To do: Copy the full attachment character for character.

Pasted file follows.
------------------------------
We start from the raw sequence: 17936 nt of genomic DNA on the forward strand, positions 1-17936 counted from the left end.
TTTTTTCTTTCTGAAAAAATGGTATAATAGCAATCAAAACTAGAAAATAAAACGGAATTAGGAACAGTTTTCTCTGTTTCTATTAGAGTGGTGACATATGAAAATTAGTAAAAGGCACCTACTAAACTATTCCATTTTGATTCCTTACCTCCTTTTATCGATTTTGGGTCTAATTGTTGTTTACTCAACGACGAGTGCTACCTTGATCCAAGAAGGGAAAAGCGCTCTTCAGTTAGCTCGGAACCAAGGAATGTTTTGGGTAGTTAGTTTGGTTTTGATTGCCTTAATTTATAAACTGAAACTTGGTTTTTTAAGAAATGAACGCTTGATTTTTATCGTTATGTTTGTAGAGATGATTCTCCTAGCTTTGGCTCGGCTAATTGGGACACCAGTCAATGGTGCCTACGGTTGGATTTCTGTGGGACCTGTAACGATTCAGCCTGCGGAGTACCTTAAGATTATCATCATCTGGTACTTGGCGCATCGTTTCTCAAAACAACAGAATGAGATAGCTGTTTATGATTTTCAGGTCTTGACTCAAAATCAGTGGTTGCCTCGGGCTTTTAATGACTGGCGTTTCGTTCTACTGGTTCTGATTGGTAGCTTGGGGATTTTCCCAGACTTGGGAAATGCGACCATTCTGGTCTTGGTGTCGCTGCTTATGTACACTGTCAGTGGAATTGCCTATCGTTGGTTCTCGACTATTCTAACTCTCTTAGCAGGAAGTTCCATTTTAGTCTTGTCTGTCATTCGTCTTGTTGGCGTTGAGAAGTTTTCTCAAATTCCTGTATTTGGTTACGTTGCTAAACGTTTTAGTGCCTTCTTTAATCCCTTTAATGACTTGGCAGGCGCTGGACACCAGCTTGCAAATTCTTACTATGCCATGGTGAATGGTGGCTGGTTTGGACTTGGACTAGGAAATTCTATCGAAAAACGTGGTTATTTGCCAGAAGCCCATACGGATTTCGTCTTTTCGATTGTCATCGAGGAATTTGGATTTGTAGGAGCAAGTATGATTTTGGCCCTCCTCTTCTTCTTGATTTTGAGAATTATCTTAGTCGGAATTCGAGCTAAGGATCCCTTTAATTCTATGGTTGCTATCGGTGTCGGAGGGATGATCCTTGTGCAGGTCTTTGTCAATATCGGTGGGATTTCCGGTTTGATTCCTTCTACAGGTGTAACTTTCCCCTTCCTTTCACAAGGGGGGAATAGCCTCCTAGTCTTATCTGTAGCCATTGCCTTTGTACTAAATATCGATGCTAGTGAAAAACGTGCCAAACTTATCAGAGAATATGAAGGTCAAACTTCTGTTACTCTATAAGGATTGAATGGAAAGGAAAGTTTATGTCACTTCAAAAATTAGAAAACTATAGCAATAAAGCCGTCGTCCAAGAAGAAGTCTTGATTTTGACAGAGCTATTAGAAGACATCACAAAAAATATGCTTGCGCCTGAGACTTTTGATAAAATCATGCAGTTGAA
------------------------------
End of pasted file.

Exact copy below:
We start from the raw sequence: 17936 nt of genomic DNA on the forward strand, positions 1-17936 counted from the left end.
TTTTTTCTTTCTGAAAAAATGGTATAATAGCAATCAAAACTAGAAAATAAAACGGAATTAGGAACAGTTTTCTCTGTTTCTATTAGAGTGGTGACATATGAAAATTAGTAAAAGGCACCTACTAAACTATTCCATTTTGATTCCTTACCTCCTTTTATCGATTTTGGGTCTAATTGTTGTTTACTCAACGACGAGTGCTACCTTGATCCAAGAAGGGAAAAGCGCTCTTCAGTTAGCTCGGAACCAAGGAATGTTTTGGGTAGTTAGTTTGGTTTTGATTGCCTTAATTTATAAACTGAAACTTGGTTTTTTAAGAAATGAACGCTTGATTTTTATCGTTATGTTTGTAGAGATGATTCTCCTAGCTTTGGCTCGGCTAATTGGGACACCAGTCAATGGTGCCTACGGTTGGATTTCTGTGGGACCTGTAACGATTCAGCCTGCGGAGTACCTTAAGATTATCATCATCTGGTACTTGGCGCATCGTTTCTCAAAACAACAGAATGAGATAGCTGTTTATGATTTTCAGGTCTTGACTCAAAATCAGTGGTTGCCTCGGGCTTTTAATGACTGGCGTTTCGTTCTACTGGTTCTGATTGGTAGCTTGGGGATTTTCCCAGACTTGGGAAATGCGACCATTCTGGTCTTGGTGTCGCTGCTTATGTACACTGTCAGTGGAATTGCCTATCGTTGGTTCTCGACTATTCTAACTCTCTTAGCAGGAAGTTCCATTTTAGTCTTGTCTGTCATTCGTCTTGTTGGCGTTGAGAAGTTTTCTCAAATTCCTGTATTTGGTTACGTTGCTAAACGTTTTAGTGCCTTCTTTAATCCCTTTAATGACTTGGCAGGCGCTGGACACCAGCTTGCAAATTCTTACTATGCCATGGTGAATGGTGGCTGGTTTGGACTTGGACTAGGAAATTCTATCGAAAAACGTGGTTATTTGCCAGAAGCCCATACGGATTTCGTCTTTTCGATTGTCATCGAGGAATTTGGATTTGTAGGAGCAAGTATGATTTTGGCCCTCCTCTTCTTCTTGATTTTGAGAATTATCTTAGTCGGAATTCGAGCTAAGGATCCCTTTAATTCTATGGTTGCTATCGGTGTCGGAGGGATGATCCTTGTGCAGGTCTTTGTCAATATCGGTGGGATTTCCGGTTTGATTCCTTCTACAGGTGTAACTTTCCCCTTCCTTTCACAAGGGGGGAATAGCCTCCTAGTCTTATCTGTAGCCATTGCCTTTGTACTAAATATCGATGCTAGTGAAAAACGTGCCAAACTTATCAGAGAATATGAAGGTCAAACTTCTGTTACTCTATAAGGATTGAATGGAAAGGAAAGTTTATGTCACTTCAAAAATTAGAAAACTATAGCAATAAAGCCGTCGTCCAAGAAGAAGTCTTGATTTTGACAGAGCTATTAGAAGACATCACAAAAAATATGCTTGCGCCTGAGACTTTTGATAAAATCATGCAGTTGAA